Who Is Programming The Smart Home?
Written by Janet Swift   
Wednesday, 21 October 2015

Although Smart Home solutions currently only appeal to early adopters and have still to be adopted on a mass market scale, close to 1.5 million developers are already involved in this market sector.

This finding comes from Vision Mobile in a spin-off report The Smart Home Landscape 2015 based on its latest bi-annual survey, which had more than 13,000 respondents.  

Over 3000 devs from this group are Internet of Things developers and in terms of app poverty, which is a major focus of Vision Mobile's main Developer Economics State of the Developer Nation Q3 2015, they are the worst off. Even though the App poverty line is set at only $500 per month, 59% of IoT devs fall below it.



Another problem for those interested in developing for the Internet of Things revealed in the survey is knowing what the target audience is with 26% of IoT developers "Not sure" who they are building solutions for:



Among IoT developers Smart Home is the most popular market with over a 1000 of those surveyed being involved in it. Compared to other IoT developers, Smart Home devs lean towards hardware rather than software with 36% focus building new devices, compared to 24% among those in other IoT vertical markets.  




The other interesting difference between Smart Home developers and those in the remaining IoT sectors is the type of developer it attracts. In its Developer Economics series of reports Vision Mobile has identified distinct groups of app developers according to the revenue models they use and as far as IoT devs are concerned has defined the following 8 groups:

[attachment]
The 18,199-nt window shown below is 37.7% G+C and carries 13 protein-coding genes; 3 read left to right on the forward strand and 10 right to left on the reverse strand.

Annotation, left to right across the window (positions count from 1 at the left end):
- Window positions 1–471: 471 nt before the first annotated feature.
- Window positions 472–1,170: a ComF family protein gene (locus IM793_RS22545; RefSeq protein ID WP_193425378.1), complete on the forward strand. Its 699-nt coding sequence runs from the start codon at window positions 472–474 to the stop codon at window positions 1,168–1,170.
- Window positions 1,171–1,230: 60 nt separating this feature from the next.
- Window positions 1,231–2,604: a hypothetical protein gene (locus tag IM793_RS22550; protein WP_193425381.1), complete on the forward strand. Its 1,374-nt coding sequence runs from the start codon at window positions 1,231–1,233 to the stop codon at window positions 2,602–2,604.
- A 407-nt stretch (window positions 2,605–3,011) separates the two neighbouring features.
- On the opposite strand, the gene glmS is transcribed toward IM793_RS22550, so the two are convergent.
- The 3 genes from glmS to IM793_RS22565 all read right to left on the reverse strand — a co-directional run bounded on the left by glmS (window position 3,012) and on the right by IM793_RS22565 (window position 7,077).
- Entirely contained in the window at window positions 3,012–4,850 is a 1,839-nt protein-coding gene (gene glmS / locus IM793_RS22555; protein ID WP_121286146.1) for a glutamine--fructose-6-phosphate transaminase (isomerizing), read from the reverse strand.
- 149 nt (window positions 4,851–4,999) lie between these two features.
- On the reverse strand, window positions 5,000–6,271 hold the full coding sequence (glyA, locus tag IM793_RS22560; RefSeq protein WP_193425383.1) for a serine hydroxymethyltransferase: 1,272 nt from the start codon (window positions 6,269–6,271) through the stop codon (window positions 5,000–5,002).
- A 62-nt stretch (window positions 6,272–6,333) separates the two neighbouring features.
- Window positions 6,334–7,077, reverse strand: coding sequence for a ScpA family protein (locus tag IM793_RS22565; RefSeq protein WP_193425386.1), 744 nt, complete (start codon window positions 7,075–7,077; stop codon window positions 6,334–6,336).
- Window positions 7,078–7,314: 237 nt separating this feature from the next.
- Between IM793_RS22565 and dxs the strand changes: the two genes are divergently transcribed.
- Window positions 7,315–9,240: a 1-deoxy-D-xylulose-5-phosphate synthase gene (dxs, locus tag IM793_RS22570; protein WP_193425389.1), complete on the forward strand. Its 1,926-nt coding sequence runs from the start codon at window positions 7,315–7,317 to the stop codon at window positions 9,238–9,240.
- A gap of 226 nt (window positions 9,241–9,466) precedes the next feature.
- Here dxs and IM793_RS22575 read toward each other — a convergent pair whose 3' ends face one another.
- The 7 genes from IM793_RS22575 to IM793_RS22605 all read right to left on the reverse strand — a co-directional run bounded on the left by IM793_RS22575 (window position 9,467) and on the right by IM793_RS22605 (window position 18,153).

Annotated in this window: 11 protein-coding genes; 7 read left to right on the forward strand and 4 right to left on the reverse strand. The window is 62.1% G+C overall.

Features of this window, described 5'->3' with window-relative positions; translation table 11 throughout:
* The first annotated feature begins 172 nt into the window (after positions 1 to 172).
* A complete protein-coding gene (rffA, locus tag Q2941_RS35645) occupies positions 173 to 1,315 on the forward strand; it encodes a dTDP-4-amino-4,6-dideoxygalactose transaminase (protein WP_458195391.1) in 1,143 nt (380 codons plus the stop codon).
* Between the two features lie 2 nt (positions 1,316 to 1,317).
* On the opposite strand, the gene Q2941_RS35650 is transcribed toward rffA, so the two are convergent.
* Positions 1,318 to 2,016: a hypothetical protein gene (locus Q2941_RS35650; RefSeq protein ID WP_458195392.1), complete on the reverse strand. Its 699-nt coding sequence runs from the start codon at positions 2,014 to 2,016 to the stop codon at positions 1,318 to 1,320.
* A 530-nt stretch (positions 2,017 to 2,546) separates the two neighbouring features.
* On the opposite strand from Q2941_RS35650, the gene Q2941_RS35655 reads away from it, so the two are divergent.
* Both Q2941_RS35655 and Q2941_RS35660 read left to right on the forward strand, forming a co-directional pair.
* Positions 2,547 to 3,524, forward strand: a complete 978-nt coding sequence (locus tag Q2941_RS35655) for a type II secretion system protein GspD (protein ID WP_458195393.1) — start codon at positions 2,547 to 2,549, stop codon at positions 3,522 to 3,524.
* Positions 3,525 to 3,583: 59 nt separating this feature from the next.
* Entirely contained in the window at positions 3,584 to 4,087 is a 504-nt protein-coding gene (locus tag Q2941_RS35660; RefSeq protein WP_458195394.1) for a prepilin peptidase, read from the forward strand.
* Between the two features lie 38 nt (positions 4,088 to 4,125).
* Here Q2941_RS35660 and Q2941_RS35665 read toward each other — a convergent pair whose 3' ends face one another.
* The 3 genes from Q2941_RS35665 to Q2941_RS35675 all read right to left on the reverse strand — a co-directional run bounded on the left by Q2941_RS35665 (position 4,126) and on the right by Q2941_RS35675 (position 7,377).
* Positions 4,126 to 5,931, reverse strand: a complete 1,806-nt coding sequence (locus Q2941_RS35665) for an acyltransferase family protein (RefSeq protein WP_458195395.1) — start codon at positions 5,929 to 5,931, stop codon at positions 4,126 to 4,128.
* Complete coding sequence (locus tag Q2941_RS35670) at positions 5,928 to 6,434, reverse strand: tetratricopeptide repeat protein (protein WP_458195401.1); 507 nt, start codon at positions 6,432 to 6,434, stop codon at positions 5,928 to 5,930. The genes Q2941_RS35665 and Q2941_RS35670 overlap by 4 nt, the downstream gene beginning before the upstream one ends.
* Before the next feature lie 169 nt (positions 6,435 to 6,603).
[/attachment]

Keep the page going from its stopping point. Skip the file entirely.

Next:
Hobbyists Moonlighters building their own IoT solutions to learn and to have fun
Explorers  Independent developers gaining experience as a side project to seize on future opportunities
Hunters Experienced devs building an IoT business, focused on making money from device sales apps or services
Guns for
Seasoned Professionals developing IoT solutions on commission



Companies using IoT technology to promote or extend non-IoT products
Optimisers Engineers and systems integrators using IoT to increase organisational efficiency and reduce cost
Data Brokers

Companies that monetise digital content or data


IoT startups aiming to hit gold.



As this chart shows those involved in Smart Home development are predominantly doing it either as a hobby (36%) or as a side project. (32%) leaving only 30% working in a professional capacity. This finding tends to mitigate the high level of app poverty among this group since they are not necessarily concerned about making a living from it. As the Smart Home sector matures this is probably something that will change.

At the moment what drives devs into the Smart Home area is the lack of any good off the shelf solutions that do exactly what they want and in the way that they want to do it. Many have the software skills to create custom solutions and spend time learning about hardware. 

On the other hand the fact that Smart Home devs are tinkerers creating one-off solutions echos problems that seems endemic to the the Internet of Things in general - the lack of coherent standards and a proliferation of closed solutions that duplicate each other.



More Information

The Smart Home Landscape 2015

Developer Economics State of the Developer Nation Q3 2015

Related Articles

Amazon's AWS IoT - Another IoT Backend

Why The Internet Of Things Has A Problem 

Cloud Apps Best For Revenue 

Revenue Models for Mobile Developers


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